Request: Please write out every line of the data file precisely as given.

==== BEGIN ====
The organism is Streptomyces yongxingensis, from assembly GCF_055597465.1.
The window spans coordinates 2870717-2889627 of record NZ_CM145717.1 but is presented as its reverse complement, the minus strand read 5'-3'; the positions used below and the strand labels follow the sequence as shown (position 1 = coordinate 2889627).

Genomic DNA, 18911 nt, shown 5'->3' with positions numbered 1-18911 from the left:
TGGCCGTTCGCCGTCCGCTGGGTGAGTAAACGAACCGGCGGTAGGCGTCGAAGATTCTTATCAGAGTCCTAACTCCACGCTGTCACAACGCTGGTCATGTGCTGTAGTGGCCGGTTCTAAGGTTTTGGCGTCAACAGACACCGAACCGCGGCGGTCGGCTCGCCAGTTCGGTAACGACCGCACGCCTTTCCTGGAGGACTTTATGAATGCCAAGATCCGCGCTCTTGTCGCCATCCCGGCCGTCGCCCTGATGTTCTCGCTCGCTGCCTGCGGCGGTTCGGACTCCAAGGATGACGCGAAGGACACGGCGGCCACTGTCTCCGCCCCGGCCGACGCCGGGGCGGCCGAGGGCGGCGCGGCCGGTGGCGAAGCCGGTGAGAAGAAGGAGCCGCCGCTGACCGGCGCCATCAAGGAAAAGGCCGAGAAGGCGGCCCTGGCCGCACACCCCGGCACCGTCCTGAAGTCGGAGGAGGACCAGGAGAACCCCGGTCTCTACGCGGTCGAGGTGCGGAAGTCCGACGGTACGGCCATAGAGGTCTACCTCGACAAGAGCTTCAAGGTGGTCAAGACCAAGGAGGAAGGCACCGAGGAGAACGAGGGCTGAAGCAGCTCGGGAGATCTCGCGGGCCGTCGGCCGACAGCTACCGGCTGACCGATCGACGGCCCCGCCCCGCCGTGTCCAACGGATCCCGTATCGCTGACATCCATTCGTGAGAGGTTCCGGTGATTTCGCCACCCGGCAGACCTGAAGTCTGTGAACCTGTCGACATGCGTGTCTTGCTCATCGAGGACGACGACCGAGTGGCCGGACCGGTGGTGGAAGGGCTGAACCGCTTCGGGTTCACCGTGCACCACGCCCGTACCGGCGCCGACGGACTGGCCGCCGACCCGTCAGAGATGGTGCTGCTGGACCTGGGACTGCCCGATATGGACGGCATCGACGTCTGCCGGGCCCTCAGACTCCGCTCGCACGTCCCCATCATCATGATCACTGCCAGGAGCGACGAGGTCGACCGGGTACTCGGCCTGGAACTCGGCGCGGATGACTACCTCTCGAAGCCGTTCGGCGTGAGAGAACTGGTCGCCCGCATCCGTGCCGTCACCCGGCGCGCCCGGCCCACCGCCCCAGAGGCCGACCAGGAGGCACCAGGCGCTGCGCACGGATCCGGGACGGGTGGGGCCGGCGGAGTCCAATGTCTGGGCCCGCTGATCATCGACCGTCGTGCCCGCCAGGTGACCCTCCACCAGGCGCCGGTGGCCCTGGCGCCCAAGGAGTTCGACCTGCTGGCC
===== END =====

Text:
The organism is Streptomyces yongxingensis, from assembly GCF_055597465.1.
The window spans coordinates 2870717-2889627 of record NZ_CM145717.1 but is presented as its reverse complement, the minus strand read 5'-3'; the positions used below and the strand labels follow the sequence as shown (position 1 = coordinate 2889627).

Genomic DNA, 18911 nt, shown 5'->3' with positions numbered 1-18911 from the left:
TGGCCGTTCGCCGTCCGCTGGGTGAGTAAACGAACCGGCGGTAGGCGTCGAAGATTCTTATCAGAGTCCTAACTCCACGCTGTCACAACGCTGGTCATGTGCTGTAGTGGCCGGTTCTAAGGTTTTGGCGTCAACAGACACCGAACCGCGGCGGTCGGCTCGCCAGTTCGGTAACGACCGCACGCCTTTCCTGGAGGACTTTATGAATGCCAAGATCCGCGCTCTTGTCGCCATCCCGGCCGTCGCCCTGATGTTCTCGCTCGCTGCCTGCGGCGGTTCGGACTCCAAGGATGACGCGAAGGACACGGCGGCCACTGTCTCCGCCCCGGCCGACGCCGGGGCGGCCGAGGGCGGCGCGGCCGGTGGCGAAGCCGGTGAGAAGAAGGAGCCGCCGCTGACCGGCGCCATCAAGGAAAAGGCCGAGAAGGCGGCCCTGGCCGCACACCCCGGCACCGTCCTGAAGTCGGAGGAGGACCAGGAGAACCCCGGTCTCTACGCGGTCGAGGTGCGGAAGTCCGACGGTACGGCCATAGAGGTCTACCTCGACAAGAGCTTCAAGGTGGTCAAGACCAAGGAGGAAGGCACCGAGGAGAACGAGGGCTGAAGCAGCTCGGGAGATCTCGCGGGCCGTCGGCCGACAGCTACCGGCTGACCGATCGACGGCCCCGCCCCGCCGTGTCCAACGGATCCCGTATCGCTGACATCCATTCGTGAGAGGTTCCGGTGATTTCGCCACCCGGCAGACCTGAAGTCTGTGAACCTGTCGACATGCGTGTCTTGCTCATCGAGGACGACGACCGAGTGGCCGGACCGGTGGTGGAAGGGCTGAACCGCTTCGGGTTCACCGTGCACCACGCCCGTACCGGCGCCGACGGACTGGCCGCCGACCCGTCAGAGATGGTGCTGCTGGACCTGGGACTGCCCGATATGGACGGCATCGACGTCTGCCGGGCCCTCAGACTCCGCTCGCACGTCCCCATCATCATGATCACTGCCAGGAGCGACGAGGTCGACCGGGTACTCGGCCTGGAACTCGGCGCGGATGACTACCTCTCGAAGCCGTTCGGCGTGAGAGAACTGGTCGCCCGCATCCGTGCCGTCACCCGGCGCGCCCGGCCCACCGCCCCAGAGGCCGACCAGGAGGCACCAGGCGCTGCGCACGGATCCGGGACGGGTGGGGCCGGCGGAGTCCAATGTCTGGGCCCGCTGATCATCGACCGTCGTGCCCGCCAGGTGACCCTCCACCAGGCGCCGGTGGCCCTGGCGCCCAAGGAGTTCGACCTGCTGGCC